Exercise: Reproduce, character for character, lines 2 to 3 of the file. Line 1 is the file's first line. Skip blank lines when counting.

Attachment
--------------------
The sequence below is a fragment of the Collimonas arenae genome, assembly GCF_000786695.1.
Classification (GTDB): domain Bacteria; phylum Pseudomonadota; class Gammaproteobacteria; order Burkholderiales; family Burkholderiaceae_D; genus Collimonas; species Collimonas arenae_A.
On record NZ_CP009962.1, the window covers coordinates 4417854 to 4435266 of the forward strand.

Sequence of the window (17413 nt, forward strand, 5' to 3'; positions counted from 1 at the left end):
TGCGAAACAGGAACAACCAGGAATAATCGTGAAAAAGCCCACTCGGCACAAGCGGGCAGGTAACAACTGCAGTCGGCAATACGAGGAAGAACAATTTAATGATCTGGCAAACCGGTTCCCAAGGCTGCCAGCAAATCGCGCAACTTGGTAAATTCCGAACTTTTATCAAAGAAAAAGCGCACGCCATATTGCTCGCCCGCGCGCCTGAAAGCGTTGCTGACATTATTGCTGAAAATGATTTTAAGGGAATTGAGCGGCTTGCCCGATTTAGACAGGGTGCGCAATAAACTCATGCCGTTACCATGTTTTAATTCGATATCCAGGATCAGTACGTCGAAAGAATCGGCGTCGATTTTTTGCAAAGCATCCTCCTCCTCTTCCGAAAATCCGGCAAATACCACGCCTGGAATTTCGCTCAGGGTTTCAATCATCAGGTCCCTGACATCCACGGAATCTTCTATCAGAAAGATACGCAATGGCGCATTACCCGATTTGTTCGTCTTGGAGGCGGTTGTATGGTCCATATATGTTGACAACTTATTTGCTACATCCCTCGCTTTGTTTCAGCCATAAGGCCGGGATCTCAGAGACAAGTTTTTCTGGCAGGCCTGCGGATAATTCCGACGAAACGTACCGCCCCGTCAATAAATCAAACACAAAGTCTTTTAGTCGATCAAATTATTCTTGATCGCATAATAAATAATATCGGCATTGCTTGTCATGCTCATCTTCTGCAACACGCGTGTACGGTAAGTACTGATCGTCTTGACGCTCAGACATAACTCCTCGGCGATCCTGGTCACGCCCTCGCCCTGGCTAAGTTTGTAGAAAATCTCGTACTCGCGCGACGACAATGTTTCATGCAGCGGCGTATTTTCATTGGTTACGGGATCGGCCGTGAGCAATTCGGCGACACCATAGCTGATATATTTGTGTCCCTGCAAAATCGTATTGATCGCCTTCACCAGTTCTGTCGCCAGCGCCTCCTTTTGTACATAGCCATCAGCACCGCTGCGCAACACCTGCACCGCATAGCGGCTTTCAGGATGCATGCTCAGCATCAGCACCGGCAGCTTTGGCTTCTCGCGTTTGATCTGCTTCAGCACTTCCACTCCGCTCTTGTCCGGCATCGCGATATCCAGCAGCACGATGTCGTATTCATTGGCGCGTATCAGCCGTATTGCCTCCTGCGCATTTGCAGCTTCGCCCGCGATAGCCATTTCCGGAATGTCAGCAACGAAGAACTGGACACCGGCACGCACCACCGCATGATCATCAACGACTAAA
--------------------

Classification (GTDB): domain Bacteria; phylum Pseudomonadota; class Gammaproteobacteria; order Burkholderiales; family Burkholderiaceae_D; genus Collimonas; species Collimonas arenae_A.
On record NZ_CP009962.1, the window covers coordinates 4417854 to 4435266 of the forward strand.